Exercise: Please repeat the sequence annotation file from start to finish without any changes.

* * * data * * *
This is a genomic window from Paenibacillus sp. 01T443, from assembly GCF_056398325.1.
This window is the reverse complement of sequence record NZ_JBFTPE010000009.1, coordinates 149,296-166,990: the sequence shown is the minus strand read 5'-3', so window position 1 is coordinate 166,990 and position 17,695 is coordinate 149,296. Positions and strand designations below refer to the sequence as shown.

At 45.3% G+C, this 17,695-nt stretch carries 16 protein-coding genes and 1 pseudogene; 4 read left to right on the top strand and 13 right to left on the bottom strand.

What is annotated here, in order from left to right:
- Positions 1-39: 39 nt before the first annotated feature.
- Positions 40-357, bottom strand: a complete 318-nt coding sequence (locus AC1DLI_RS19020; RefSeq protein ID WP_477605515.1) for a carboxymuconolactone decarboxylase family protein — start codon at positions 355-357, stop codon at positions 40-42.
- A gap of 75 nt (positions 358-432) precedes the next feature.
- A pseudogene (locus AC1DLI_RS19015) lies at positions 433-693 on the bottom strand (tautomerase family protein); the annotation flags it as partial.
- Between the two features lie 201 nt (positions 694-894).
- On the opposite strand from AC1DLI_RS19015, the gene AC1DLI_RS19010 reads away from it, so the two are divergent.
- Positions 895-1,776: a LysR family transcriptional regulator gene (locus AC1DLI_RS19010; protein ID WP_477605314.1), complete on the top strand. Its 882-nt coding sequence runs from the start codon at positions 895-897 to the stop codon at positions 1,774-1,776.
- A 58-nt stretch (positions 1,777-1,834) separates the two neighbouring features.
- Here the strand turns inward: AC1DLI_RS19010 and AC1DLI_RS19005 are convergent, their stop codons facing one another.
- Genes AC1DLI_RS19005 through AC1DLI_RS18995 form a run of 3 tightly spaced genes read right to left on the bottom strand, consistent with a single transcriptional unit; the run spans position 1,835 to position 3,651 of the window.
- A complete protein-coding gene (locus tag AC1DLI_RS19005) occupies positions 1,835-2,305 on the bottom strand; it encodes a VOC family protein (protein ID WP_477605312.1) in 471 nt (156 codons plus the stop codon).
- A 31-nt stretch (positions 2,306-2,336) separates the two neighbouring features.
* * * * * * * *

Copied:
This is a genomic window from Paenibacillus sp. 01T443, from assembly GCF_056398325.1.
This window is the reverse complement of sequence record NZ_JBFTPE010000009.1, coordinates 149,296-166,990: the sequence shown is the minus strand read 5'-3', so window position 1 is coordinate 166,990 and position 17,695 is coordinate 149,296. Positions and strand designations below refer to the sequence as shown.

At 45.3% G+C, this 17,695-nt stretch carries 16 protein-coding genes and 1 pseudogene; 4 read left to right on the top strand and 13 right to left on the bottom strand.

What is annotated here, in order from left to right:
- Positions 1-39: 39 nt before the first annotated feature.
- Positions 40-357, bottom strand: a complete 318-nt coding sequence (locus AC1DLI_RS19020; RefSeq protein ID WP_477605515.1) for a carboxymuconolactone decarboxylase family protein — start codon at positions 355-357, stop codon at positions 40-42.
- A gap of 75 nt (positions 358-432) precedes the next feature.
- A pseudogene (locus AC1DLI_RS19015) lies at positions 433-693 on the bottom strand (tautomerase family protein); the annotation flags it as partial.
- Between the two features lie 201 nt (positions 694-894).
- On the opposite strand from AC1DLI_RS19015, the gene AC1DLI_RS19010 reads away from it, so the two are divergent.
- Positions 895-1,776: a LysR family transcriptional regulator gene (locus AC1DLI_RS19010; protein ID WP_477605314.1), complete on the top strand. Its 882-nt coding sequence runs from the start codon at positions 895-897 to the stop codon at positions 1,774-1,776.
- A 58-nt stretch (positions 1,777-1,834) separates the two neighbouring features.
- Here the strand turns inward: AC1DLI_RS19010 and AC1DLI_RS19005 are convergent, their stop codons facing one another.
- Genes AC1DLI_RS19005 through AC1DLI_RS18995 form a run of 3 tightly spaced genes read right to left on the bottom strand, consistent with a single transcriptional unit; the run spans position 1,835 to position 3,651 of the window.
- A complete protein-coding gene (locus tag AC1DLI_RS19005) occupies positions 1,835-2,305 on the bottom strand; it encodes a VOC family protein (protein ID WP_477605312.1) in 471 nt (156 codons plus the stop codon).
- A 31-nt stretch (positions 2,306-2,336) separates the two neighbouring features.